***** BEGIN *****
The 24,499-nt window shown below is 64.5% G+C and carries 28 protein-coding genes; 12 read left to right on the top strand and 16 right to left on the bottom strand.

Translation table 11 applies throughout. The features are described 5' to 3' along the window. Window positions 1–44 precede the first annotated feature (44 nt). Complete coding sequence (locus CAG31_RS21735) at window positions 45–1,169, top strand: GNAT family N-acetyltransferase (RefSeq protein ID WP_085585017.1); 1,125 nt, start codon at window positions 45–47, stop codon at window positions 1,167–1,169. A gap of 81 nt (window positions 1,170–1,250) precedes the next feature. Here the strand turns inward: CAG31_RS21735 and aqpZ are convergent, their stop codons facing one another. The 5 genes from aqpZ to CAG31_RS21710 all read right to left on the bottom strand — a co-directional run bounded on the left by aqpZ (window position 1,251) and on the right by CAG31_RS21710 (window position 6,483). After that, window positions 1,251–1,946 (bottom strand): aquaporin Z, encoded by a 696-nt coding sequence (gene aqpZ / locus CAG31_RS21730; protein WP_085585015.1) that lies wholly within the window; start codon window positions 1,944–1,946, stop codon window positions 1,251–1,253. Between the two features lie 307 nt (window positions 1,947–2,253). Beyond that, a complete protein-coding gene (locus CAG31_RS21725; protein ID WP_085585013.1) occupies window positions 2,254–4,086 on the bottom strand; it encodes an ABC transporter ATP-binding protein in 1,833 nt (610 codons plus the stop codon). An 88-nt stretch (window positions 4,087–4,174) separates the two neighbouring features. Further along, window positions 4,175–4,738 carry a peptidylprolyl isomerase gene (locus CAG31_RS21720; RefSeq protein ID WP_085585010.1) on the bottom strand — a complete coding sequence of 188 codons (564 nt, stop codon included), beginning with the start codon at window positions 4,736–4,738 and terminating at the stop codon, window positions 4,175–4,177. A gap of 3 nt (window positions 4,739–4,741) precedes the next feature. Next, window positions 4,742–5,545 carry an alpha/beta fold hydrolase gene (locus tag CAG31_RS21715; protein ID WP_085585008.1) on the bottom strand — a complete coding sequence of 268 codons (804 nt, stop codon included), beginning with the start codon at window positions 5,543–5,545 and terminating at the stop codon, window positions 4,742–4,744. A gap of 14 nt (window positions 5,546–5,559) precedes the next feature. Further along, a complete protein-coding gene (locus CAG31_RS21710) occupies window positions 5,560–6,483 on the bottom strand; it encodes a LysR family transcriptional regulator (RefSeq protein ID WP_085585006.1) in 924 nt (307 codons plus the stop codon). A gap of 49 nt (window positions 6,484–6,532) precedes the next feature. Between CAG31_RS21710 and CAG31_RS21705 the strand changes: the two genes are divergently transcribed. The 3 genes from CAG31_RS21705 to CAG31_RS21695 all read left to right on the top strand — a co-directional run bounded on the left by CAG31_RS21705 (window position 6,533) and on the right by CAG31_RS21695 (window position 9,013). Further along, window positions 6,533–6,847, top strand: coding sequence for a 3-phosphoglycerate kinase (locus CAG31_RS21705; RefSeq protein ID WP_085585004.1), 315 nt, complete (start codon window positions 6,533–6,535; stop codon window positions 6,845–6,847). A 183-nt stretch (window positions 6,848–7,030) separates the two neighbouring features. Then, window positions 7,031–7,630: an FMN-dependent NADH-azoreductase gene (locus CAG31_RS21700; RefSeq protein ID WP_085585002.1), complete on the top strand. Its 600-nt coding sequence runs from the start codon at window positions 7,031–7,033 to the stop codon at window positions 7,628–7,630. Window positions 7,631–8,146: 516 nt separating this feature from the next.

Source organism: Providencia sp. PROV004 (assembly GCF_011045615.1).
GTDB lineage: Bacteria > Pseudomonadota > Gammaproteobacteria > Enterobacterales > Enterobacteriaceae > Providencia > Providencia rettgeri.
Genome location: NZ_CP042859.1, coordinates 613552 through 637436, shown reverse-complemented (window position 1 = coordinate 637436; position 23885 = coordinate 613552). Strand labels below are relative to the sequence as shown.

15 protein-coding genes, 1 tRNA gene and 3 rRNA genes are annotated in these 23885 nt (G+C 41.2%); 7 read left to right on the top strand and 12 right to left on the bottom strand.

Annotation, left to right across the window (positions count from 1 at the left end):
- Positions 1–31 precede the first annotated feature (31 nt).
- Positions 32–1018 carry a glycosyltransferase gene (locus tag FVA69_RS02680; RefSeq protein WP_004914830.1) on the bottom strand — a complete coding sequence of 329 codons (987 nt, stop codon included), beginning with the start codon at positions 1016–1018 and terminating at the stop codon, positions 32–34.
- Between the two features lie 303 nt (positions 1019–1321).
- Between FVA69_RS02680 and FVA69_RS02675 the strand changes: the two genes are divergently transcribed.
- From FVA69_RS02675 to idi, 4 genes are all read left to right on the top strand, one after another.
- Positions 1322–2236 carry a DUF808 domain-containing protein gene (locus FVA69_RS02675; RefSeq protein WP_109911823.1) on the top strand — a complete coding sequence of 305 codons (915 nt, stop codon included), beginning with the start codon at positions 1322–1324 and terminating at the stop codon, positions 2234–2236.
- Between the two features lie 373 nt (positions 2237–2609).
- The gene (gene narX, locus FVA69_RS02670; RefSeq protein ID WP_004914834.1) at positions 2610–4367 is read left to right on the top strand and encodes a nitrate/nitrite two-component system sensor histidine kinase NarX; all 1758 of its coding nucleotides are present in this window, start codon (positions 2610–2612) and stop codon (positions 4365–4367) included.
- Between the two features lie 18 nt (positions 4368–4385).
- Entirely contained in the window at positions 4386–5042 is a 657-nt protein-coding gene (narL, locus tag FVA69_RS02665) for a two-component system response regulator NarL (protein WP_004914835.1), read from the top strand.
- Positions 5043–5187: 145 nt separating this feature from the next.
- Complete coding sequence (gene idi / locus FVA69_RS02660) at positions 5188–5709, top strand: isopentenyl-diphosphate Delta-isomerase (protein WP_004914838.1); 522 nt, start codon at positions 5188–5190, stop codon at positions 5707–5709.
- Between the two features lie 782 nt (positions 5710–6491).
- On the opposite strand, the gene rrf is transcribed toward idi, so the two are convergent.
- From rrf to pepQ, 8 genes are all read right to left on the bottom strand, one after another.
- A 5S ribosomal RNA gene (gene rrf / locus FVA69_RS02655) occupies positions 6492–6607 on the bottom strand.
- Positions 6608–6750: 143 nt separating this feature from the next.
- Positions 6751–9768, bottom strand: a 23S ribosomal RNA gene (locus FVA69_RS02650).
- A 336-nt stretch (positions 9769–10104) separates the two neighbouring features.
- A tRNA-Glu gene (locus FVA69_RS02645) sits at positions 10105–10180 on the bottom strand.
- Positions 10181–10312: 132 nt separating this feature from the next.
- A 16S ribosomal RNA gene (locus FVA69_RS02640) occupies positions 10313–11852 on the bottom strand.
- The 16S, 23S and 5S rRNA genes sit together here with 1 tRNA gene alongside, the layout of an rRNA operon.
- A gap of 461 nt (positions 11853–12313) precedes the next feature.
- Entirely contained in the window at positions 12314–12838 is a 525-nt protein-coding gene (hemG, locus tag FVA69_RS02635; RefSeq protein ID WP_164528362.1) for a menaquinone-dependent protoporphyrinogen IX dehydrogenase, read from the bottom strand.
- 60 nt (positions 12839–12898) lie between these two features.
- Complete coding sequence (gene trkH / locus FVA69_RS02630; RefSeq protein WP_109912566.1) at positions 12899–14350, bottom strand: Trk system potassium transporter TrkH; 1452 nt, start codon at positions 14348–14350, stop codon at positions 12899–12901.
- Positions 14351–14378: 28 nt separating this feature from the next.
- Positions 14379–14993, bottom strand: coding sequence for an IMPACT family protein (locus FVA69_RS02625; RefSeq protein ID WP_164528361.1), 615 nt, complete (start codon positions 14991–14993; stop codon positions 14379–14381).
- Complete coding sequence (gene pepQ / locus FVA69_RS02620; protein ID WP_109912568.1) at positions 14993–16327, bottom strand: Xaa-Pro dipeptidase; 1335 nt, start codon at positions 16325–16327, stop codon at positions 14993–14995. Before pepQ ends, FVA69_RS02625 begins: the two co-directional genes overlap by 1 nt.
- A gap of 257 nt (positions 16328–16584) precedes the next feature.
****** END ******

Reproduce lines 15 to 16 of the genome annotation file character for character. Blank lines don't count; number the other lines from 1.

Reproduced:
- The gene (gene narX, locus FVA69_RS02670; RefSeq protein ID WP_004914834.1) at positions 2610–4367 is read left to right on the top strand and encodes a nitrate/nitrite two-component system sensor histidine kinase NarX; all 1758 of its coding nucleotides are present in this window, start codon (positions 2610–2612) and stop codon (positions 4365–4367) included.
- Between the two features lie 18 nt (positions 4368–4385).